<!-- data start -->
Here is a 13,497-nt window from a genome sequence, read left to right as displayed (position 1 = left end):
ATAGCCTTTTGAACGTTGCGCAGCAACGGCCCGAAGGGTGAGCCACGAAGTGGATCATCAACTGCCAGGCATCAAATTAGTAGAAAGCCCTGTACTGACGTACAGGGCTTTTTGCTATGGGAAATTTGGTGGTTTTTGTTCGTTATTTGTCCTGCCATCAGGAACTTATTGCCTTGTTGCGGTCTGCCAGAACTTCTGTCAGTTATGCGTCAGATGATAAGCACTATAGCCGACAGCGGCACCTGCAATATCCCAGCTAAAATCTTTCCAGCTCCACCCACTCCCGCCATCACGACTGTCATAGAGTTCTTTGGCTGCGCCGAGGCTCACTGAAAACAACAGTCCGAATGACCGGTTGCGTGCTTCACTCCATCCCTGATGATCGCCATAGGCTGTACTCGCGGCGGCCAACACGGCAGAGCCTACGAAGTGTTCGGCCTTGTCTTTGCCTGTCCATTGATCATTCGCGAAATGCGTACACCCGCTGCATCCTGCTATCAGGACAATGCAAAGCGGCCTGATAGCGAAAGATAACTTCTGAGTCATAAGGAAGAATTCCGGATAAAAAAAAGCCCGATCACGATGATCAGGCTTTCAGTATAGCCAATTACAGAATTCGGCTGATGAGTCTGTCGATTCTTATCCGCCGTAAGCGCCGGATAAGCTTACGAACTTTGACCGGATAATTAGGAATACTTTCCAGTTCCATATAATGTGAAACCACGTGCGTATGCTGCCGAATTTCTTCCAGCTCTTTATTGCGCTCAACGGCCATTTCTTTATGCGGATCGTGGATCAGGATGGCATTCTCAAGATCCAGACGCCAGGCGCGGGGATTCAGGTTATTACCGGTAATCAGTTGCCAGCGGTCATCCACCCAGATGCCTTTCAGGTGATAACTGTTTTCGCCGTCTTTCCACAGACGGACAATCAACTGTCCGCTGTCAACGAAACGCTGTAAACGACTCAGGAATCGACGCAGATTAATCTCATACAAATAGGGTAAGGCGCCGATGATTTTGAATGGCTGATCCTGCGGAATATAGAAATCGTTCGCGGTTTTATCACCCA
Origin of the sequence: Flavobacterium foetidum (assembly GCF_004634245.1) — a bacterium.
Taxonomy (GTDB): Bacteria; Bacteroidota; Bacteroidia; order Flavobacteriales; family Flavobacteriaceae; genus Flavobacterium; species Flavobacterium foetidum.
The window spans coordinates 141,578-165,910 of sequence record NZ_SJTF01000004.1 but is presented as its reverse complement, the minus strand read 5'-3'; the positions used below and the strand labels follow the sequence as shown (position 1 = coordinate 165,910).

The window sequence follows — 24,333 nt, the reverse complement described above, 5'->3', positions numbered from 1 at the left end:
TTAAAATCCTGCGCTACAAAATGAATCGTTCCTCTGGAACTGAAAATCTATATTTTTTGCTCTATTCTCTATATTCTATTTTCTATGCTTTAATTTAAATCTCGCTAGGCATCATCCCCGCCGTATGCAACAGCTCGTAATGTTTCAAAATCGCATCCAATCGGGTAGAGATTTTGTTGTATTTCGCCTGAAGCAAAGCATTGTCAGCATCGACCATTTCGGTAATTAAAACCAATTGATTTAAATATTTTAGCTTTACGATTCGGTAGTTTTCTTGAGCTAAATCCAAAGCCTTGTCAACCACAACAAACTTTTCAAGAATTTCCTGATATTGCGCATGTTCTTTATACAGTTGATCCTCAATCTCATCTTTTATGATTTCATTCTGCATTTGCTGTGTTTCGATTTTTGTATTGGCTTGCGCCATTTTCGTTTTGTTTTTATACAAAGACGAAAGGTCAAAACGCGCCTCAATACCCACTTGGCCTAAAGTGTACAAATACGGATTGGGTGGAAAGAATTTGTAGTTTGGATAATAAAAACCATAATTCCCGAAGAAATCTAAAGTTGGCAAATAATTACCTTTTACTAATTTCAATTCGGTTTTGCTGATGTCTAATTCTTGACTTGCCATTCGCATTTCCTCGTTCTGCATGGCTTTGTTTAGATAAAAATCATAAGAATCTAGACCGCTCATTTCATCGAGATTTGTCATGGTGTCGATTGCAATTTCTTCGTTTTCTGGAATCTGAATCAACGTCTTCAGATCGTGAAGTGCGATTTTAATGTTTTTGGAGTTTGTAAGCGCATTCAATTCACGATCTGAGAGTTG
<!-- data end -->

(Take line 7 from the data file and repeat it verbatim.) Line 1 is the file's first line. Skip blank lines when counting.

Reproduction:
TTAAAATCCTGCGCTACAAAATGAATCGTTCCTCTGGAACTGAAAATCTATATTTTTTGCTCTATTCTCTATATTCTATTTTCTATGCTTTAATTTAAATCTCGCTAGGCATCATCCCCGCCGTATGCAACAGCTCGTAATGTTTCAAAATCGCATCCAATCGGGTAGAGATTTTGTTGTATTTCGCCTGAAGCAAAGCATTGTCAGCATCGACCATTTCGGTAATTAAAACCAATTGATTTAAATATTTTAGCTTTACGATTCGGTAGTTTTCTTGAGCTAAATCCAAAGCCTTGTCAACCACAACAAACTTTTCAAGAATTTCCTGATATTGCGCATGTTCTTTATACAGTTGATCCTCAATCTCATCTTTTATGATTTCATTCTGCATTTGCTGTGTTTCGATTTTTGTATTGGCTTGCGCCATTTTCGTTTTGTTTTTATACAAAGACGAAAGGTCAAAACGCGCCTCAATACCCACTTGGCCTAAAGTGTACAAATACGGATTGGGTGGAAAGAATTTGTAGTTTGGATAATAAAAACCATAATTCCCGAAGAAATCTAAAGTTGGCAAATAATTACCTTTTACTAATTTCAATTCGGTTTTGCTGATGTCTAATTCTTGACTTGCCATTCGCATTTCCTCGTTCTGCATGGCTTTGTTTAGATAAAAATCATAAGAATCTAGACCGCTCATTTCATCGAGATTTGTCATGGTGTCGATTGCAATTTCTTCGTTTTCTGGAATCTGAATCAACGTCTTCAGATCGTGAAGTGCGATTTTAATGTTTTTGGAGTTTGTAAGCGCATTCAATTCACGATCTGAGAGTTG